(Photo: Allyson Cummings/WCSN)
Much has been made about Tim Esmay’s approach to the 2014 Sun Devil baseball team, as the veteran coach has not stuck with one set lineup. Rather, he has chosen to play matchups, the hot bat, and has consistently kept the lineup evolving to avoid stagnancy and complacency. Players who received significant playing time last year, such as Dalton DiNatale, Jake Peevyhouse, Johnny Sewald, Drew Stankiewicz, and David Graybill have all seen their fair share of time on the bench.
Sophomore catcher RJ Ybarra, however, is a different story. Ybarra has started in all but one of Arizona State’s seven games, and was the only player last weekend to record a hit in all three games.
Ybarra leads the team with a .400 batting average (8-for-20) and is second on the team, behind only right fielder Trever Allen, with nine total bases. As inconsistent as the Sun Devil’s starting pitching has been, Ybarra has been a calming force behind the plate, brilliantly managing this sophomore-studded rotation.
A week ago, Ybarra sent a shockwave of scare throughout the Sun Devils clubhouse, as he appeared to injure his leg on the base paths in ASU’s 7-1 loss to New Mexico. Ybarra was taken out of the game, and later revealed that he had sustained a spike to his knee in a collision at home plate and began to feel a discomfort while running the bases.
Losing a catcher would have had a ripple effect: not only would the Sun Devils have lost Ybarra’s ever-lethal bat, but their defensive leader as well. His 7-for-14, two RBI showing in Southern California last weekend silenced any questions as to how his knee is feeling.
“I wouldn’t say it was a nonfactor,” Ybarra said. “Just the willingness to play through it was greater than the pain itself. I still felt a little in that knee. But just going out there and playing—I just got used to it.”
While Ybarra has not seen much of his time in the starting lineup diminished due to Esmay’s approach this year, he has forfeited some time behind the plate to freshman Brian Serven. Ybarra, however, believes Esmay is maximizing the talent of his team and does not consider the tinkering with the lineup to have any ill effects on the squad’s performance or cohesion.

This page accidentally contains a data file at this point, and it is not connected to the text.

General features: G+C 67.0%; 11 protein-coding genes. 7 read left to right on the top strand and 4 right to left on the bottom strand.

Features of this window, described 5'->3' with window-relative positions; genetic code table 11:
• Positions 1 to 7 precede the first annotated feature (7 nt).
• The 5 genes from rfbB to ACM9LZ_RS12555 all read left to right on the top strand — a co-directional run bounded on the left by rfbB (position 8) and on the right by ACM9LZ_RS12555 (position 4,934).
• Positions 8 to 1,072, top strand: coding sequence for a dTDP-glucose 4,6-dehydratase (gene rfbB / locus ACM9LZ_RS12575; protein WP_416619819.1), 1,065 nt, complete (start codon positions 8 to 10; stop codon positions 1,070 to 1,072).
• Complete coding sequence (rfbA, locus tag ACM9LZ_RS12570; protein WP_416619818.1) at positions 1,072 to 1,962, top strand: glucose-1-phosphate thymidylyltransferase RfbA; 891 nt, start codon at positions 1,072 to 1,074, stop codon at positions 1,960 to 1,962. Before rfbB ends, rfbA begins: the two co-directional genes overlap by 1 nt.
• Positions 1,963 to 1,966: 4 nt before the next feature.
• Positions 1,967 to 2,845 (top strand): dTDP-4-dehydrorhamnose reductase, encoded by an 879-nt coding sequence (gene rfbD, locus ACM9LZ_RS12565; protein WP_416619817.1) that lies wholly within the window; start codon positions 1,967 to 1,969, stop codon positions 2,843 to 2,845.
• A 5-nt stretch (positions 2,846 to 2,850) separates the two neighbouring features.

“We do as our plan says to do,” Ybarra said, “Not as we feel. Whatever he feels is going to help us win ball games this year or whatever he feels is the best lineup that day is what we’re going to follow. I’m behind Esmay, whatever he wants to do.”
Yet the Sun Devils are 3-4—a mediocre start to a season that had loads of hype. The pitching duo of Ryan Burr and Ryan Kellogg has been underwhelming, situational and timely hitting has ceased to exist and defensive discipline, though certainly improved from last year, has been sporadic. But coming off a solid offensive performance and a gem from pitcher Brett Lilek, Ybarra still thinks it is too early to make any rash judgments about this Sun Devils team.
“I don’t think we’re playing bad,” Ybarra said. “It’s one of those things where we’ve had a couple of bad days. I think if you really look deep into it and how we’re playing, we’re hitting the ball hard, we’re hitting balls right at people. We just have to execute a little more in situations. Yeah 3-4, we’re too talented to be there, but that’s why you play a 56-game season. We’re seven games into it and I think we’re going to get hotter. Rough start, but it’s not about how you start; it’s how you finish.”
The Sun Devils will host four games in four days in Surprise at the Spring Training facilities of the Kansas City Royals and the Texas Rangers. The action begins on Thursday for Arizona State, as they take on a Santa Clara that has won four in a row and five of six.
“We’re just taking it one game at a time,” Ybarra said. “It’s not four games this weekend, it’s one game each day. I think that we’ll be ready to go this weekend.”
You can reach Jacob Garcia on Twitter @jake3garcia or via email at Jacob.M.Garcia@asu.edu